Upon his urging, I joined one of the dating sites for six months. I didn’t have any luck, but the process was fairly entertaining. (The one person I met was actually from your neck of the woods John.)

About a year later, I joined a virtual world internet site in order to do some research for work. By pure accident, I met another member, and we struck it off. Within three weeks, we had exchanged e-mail addresses. It took little time to realize that this was someone special. We eventually turned to web-camming. It’s amazing how much you can learn about someone that way. Six months after the initial meeting, we met in person. That was 4½ years ago, and we’re still together, although I haven’t officially moved to England yet.

So, yes John, please tell your daughter that the possibility of an internet relationship can start on the internet. Just like in real life, she may need to “meet” a lot of people online before, and if ever, finding the right one.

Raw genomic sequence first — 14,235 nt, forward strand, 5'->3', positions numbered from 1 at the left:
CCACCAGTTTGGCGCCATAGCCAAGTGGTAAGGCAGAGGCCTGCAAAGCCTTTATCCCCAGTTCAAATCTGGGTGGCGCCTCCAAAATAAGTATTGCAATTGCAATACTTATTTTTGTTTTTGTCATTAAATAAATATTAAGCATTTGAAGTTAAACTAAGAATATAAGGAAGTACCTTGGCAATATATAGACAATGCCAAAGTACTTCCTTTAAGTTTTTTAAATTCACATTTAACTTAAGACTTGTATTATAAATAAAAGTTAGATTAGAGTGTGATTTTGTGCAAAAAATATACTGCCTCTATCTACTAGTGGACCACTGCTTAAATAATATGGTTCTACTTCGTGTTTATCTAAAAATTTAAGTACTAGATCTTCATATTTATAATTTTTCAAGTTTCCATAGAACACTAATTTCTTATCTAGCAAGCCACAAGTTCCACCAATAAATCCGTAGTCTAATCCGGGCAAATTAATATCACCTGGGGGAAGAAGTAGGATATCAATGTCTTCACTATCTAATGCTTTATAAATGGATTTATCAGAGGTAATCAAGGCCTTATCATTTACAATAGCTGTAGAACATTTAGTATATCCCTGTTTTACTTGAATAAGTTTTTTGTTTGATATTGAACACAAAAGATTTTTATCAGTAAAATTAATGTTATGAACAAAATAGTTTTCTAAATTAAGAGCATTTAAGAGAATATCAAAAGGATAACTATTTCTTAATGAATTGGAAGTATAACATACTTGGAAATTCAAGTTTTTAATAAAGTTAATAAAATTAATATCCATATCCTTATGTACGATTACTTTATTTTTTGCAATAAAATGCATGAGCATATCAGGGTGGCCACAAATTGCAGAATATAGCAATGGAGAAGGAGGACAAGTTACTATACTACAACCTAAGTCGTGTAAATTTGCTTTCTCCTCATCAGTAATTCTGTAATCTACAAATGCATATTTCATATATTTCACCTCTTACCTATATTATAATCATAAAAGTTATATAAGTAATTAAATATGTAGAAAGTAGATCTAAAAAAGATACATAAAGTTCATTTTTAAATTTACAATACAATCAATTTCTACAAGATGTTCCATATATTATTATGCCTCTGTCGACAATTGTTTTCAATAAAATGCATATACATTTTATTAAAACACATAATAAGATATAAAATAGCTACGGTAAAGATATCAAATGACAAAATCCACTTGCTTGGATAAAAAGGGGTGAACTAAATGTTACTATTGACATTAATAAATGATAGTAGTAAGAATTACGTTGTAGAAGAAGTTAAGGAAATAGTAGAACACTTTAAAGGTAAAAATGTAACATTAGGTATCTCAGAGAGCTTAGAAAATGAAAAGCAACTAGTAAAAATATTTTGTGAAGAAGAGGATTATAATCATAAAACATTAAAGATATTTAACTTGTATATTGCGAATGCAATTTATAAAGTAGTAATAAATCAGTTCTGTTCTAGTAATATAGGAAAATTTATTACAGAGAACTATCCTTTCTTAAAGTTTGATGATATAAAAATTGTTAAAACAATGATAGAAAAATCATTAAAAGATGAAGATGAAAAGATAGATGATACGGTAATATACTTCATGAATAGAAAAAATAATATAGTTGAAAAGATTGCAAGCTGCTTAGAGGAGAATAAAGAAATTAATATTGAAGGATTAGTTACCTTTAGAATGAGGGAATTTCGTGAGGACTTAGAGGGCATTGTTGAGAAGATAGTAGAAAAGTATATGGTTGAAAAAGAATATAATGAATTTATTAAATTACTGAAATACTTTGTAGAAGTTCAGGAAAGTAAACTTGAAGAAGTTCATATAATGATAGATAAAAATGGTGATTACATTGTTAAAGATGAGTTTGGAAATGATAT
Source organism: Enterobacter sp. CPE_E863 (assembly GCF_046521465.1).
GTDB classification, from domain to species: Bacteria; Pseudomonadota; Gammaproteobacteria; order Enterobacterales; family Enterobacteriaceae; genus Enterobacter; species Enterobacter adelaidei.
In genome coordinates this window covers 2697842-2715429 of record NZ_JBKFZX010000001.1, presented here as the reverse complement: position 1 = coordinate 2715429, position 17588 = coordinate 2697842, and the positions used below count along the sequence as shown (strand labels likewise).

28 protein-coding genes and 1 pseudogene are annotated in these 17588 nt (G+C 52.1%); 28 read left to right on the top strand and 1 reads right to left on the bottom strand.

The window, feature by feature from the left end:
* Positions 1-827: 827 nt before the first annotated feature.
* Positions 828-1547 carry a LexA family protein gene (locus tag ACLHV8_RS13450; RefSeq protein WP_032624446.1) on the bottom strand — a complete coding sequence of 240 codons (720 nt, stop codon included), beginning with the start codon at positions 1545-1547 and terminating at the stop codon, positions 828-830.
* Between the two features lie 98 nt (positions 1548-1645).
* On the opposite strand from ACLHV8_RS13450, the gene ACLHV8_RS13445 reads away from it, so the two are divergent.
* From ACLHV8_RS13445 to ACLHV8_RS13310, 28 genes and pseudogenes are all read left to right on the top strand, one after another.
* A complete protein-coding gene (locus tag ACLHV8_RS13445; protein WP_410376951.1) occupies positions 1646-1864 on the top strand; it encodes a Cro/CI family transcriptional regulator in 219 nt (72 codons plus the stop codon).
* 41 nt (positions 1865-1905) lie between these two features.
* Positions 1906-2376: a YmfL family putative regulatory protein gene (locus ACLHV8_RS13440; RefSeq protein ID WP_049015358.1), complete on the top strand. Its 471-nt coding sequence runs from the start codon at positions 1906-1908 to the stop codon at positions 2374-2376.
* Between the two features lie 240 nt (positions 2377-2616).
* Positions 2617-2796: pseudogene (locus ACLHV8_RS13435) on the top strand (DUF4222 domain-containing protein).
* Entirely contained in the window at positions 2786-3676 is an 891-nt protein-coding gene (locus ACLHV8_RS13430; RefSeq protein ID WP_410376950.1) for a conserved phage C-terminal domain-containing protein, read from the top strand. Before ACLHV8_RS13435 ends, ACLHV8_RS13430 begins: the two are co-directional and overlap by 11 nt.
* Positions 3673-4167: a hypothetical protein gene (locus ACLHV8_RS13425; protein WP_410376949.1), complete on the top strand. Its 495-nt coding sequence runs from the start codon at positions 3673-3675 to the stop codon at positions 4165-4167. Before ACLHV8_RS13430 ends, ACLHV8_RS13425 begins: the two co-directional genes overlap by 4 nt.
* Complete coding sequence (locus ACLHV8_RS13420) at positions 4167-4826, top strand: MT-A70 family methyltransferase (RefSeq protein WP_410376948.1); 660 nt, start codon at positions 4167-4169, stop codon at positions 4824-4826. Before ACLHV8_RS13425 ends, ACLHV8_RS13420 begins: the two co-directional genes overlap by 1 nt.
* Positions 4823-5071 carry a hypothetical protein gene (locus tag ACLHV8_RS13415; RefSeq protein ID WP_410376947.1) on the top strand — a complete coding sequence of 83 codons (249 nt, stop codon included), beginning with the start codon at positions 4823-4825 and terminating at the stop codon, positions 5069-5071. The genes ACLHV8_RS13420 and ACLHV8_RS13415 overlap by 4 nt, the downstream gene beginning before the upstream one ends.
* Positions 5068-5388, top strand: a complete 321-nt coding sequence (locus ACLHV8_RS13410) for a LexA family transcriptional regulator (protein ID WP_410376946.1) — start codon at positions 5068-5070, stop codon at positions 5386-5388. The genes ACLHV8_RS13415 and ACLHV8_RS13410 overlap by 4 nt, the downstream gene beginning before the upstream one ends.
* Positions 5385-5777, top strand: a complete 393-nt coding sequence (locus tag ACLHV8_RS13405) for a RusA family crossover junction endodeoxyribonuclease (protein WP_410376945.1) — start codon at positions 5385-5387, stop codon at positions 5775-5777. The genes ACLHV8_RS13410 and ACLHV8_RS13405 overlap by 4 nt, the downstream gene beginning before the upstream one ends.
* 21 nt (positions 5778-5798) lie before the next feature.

ucme's avatar

I’m sure it is & equally sure it probably does.
Horses for courses & all that.

Facade's avatar

My SO and I initially met on Myspace, and it’ll be 5 years this summer. It’s possible.

FutureMemory's avatar

Hell yeah it is.

Before the internet, I fell in love with someone through letter-writing and phone calls only. We did eventually meet, and she ended up moving to my part of California to finish school and be with me. We were a real life couple for 5 years, 3 of which were spent living together.